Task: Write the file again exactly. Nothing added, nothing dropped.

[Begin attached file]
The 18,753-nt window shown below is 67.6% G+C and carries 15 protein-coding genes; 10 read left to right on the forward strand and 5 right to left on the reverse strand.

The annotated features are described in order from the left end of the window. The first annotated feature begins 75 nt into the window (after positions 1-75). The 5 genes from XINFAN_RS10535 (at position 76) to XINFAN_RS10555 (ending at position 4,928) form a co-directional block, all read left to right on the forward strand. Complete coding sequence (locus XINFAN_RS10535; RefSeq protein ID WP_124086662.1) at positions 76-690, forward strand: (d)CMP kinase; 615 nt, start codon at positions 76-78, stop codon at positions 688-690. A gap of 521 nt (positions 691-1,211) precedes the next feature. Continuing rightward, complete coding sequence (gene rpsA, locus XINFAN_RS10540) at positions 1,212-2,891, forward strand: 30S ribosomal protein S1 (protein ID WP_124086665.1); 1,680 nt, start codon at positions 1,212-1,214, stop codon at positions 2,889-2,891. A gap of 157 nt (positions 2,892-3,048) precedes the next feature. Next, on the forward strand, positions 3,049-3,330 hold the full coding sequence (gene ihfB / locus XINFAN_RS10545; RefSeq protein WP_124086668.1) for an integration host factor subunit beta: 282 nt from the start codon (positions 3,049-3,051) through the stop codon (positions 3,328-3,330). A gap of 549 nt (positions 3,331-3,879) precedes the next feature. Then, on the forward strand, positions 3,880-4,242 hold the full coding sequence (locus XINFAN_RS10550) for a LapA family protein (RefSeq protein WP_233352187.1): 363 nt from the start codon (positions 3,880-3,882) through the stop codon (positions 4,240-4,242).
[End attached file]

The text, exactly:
The 18,753-nt window shown below is 67.6% G+C and carries 15 protein-coding genes; 10 read left to right on the forward strand and 5 right to left on the reverse strand.

The annotated features are described in order from the left end of the window. The first annotated feature begins 75 nt into the window (after positions 1-75). The 5 genes from XINFAN_RS10535 (at position 76) to XINFAN_RS10555 (ending at position 4,928) form a co-directional block, all read left to right on the forward strand. Complete coding sequence (locus XINFAN_RS10535; RefSeq protein ID WP_124086662.1) at positions 76-690, forward strand: (d)CMP kinase; 615 nt, start codon at positions 76-78, stop codon at positions 688-690. A gap of 521 nt (positions 691-1,211) precedes the next feature. Continuing rightward, complete coding sequence (gene rpsA, locus XINFAN_RS10540) at positions 1,212-2,891, forward strand: 30S ribosomal protein S1 (protein ID WP_124086665.1); 1,680 nt, start codon at positions 1,212-1,214, stop codon at positions 2,889-2,891. A gap of 157 nt (positions 2,892-3,048) precedes the next feature. Next, on the forward strand, positions 3,049-3,330 hold the full coding sequence (gene ihfB / locus XINFAN_RS10545; RefSeq protein WP_124086668.1) for an integration host factor subunit beta: 282 nt from the start codon (positions 3,049-3,051) through the stop codon (positions 3,328-3,330). A gap of 549 nt (positions 3,331-3,879) precedes the next feature. Then, on the forward strand, positions 3,880-4,242 hold the full coding sequence (locus XINFAN_RS10550) for a LapA family protein (RefSeq protein WP_233352187.1): 363 nt from the start codon (positions 3,880-3,882) through the stop codon (positions 4,240-4,242).